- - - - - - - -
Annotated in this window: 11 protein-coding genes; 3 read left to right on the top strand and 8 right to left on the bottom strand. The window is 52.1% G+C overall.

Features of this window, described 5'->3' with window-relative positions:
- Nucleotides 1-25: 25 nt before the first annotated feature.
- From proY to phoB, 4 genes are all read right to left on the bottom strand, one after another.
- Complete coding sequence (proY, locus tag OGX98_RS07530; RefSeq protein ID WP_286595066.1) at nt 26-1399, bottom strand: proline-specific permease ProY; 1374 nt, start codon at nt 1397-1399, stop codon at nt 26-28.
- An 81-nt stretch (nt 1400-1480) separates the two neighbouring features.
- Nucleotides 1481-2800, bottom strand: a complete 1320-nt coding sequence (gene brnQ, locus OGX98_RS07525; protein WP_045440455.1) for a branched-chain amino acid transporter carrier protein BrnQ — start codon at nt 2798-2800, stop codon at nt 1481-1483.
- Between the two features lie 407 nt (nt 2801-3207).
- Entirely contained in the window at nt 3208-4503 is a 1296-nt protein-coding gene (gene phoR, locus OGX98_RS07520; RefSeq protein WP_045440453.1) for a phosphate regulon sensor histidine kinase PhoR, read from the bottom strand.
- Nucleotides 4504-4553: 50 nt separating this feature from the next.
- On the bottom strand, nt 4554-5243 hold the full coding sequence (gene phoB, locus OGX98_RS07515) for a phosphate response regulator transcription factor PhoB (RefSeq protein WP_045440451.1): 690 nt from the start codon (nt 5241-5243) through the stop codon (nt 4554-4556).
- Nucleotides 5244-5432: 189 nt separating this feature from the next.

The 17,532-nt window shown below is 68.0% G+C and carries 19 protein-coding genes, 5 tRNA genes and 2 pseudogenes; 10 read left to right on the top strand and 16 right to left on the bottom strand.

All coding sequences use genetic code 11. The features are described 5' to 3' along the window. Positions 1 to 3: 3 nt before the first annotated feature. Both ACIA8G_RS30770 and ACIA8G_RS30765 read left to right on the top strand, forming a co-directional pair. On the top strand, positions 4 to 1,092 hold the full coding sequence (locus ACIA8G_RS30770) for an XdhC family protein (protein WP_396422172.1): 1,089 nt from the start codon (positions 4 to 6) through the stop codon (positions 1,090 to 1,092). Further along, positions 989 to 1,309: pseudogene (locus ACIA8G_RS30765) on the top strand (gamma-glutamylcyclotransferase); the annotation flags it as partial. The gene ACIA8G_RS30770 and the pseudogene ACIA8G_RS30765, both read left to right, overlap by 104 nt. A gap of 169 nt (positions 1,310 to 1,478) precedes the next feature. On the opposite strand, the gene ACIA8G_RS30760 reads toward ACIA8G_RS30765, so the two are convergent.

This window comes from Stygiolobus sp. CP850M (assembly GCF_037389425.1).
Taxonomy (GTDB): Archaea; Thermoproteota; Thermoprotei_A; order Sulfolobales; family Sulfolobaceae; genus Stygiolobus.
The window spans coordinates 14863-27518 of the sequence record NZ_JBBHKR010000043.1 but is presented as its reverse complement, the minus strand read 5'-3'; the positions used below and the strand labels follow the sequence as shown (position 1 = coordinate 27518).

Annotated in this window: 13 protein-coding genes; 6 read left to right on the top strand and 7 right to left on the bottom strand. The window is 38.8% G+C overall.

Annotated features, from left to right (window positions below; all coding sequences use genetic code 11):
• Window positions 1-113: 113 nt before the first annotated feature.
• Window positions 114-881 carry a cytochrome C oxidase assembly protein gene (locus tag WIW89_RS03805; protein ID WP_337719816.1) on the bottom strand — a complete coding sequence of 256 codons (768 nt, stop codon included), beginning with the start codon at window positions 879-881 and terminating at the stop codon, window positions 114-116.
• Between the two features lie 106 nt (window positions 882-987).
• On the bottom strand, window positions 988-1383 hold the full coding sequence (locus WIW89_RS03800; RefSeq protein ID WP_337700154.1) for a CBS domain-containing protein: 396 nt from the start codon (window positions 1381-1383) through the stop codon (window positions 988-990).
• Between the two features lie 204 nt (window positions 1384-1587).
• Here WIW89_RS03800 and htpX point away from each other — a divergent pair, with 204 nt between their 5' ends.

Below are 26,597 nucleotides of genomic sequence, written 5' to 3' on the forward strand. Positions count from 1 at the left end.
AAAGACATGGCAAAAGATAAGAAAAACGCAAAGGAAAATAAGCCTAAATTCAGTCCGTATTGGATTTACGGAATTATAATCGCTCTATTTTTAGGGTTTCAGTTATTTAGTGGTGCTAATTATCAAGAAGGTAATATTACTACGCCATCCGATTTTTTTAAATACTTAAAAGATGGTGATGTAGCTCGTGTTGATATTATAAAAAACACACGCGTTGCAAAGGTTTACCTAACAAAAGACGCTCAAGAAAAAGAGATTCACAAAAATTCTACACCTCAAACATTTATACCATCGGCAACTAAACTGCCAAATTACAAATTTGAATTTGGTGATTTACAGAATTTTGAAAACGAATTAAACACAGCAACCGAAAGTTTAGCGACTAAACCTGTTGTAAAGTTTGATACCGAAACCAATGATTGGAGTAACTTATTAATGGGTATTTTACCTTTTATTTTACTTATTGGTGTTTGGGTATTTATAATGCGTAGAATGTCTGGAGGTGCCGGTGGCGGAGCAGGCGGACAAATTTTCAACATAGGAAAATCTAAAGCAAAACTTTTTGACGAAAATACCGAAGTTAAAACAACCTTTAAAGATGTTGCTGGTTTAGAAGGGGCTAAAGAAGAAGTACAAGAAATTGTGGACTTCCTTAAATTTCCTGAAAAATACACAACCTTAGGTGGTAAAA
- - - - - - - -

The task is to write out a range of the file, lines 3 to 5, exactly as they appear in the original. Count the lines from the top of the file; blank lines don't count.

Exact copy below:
- Nucleotides 1-25: 25 nt before the first annotated feature.
- From proY to phoB, 4 genes are all read right to left on the bottom strand, one after another.
- Complete coding sequence (proY, locus tag OGX98_RS07530; RefSeq protein ID WP_286595066.1) at nt 26-1399, bottom strand: proline-specific permease ProY; 1374 nt, start codon at nt 1397-1399, stop codon at nt 26-28.